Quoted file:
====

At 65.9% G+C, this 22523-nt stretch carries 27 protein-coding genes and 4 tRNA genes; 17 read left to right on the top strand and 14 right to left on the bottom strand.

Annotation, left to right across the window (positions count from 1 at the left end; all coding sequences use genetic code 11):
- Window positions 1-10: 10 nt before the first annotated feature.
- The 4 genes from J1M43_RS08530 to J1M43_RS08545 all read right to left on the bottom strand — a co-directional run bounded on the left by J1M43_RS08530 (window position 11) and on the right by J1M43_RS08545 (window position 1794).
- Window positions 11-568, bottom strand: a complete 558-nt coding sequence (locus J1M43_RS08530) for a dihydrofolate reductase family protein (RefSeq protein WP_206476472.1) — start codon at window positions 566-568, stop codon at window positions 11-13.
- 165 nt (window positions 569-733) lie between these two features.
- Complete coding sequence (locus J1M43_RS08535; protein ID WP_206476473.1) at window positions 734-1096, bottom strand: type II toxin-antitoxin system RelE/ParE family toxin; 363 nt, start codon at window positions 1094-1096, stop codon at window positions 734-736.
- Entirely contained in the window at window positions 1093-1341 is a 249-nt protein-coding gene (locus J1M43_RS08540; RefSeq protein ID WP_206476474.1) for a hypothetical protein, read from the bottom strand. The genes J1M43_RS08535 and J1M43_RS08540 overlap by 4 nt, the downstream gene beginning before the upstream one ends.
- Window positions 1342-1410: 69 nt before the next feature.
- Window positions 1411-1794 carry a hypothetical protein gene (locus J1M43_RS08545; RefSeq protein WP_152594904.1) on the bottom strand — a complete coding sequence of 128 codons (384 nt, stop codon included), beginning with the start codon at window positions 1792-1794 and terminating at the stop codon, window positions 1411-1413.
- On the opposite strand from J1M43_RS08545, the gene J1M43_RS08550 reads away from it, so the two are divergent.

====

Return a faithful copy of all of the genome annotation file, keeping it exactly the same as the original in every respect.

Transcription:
At 65.9% G+C, this 22523-nt stretch carries 27 protein-coding genes and 4 tRNA genes; 17 read left to right on the top strand and 14 right to left on the bottom strand.

Annotation, left to right across the window (positions count from 1 at the left end; all coding sequences use genetic code 11):
- Window positions 1-10: 10 nt before the first annotated feature.
- The 4 genes from J1M43_RS08530 to J1M43_RS08545 all read right to left on the bottom strand — a co-directional run bounded on the left by J1M43_RS08530 (window position 11) and on the right by J1M43_RS08545 (window position 1794).
- Window positions 11-568, bottom strand: a complete 558-nt coding sequence (locus J1M43_RS08530) for a dihydrofolate reductase family protein (RefSeq protein WP_206476472.1) — start codon at window positions 566-568, stop codon at window positions 11-13.
- 165 nt (window positions 569-733) lie between these two features.
- Complete coding sequence (locus J1M43_RS08535; protein ID WP_206476473.1) at window positions 734-1096, bottom strand: type II toxin-antitoxin system RelE/ParE family toxin; 363 nt, start codon at window positions 1094-1096, stop codon at window positions 734-736.
- Entirely contained in the window at window positions 1093-1341 is a 249-nt protein-coding gene (locus J1M43_RS08540; RefSeq protein ID WP_206476474.1) for a hypothetical protein, read from the bottom strand. The genes J1M43_RS08535 and J1M43_RS08540 overlap by 4 nt, the downstream gene beginning before the upstream one ends.
- Window positions 1342-1410: 69 nt before the next feature.
- Window positions 1411-1794 carry a hypothetical protein gene (locus J1M43_RS08545; RefSeq protein WP_152594904.1) on the bottom strand — a complete coding sequence of 128 codons (384 nt, stop codon included), beginning with the start codon at window positions 1792-1794 and terminating at the stop codon, window positions 1411-1413.
- On the opposite strand from J1M43_RS08545, the gene J1M43_RS08550 reads away from it, so the two are divergent.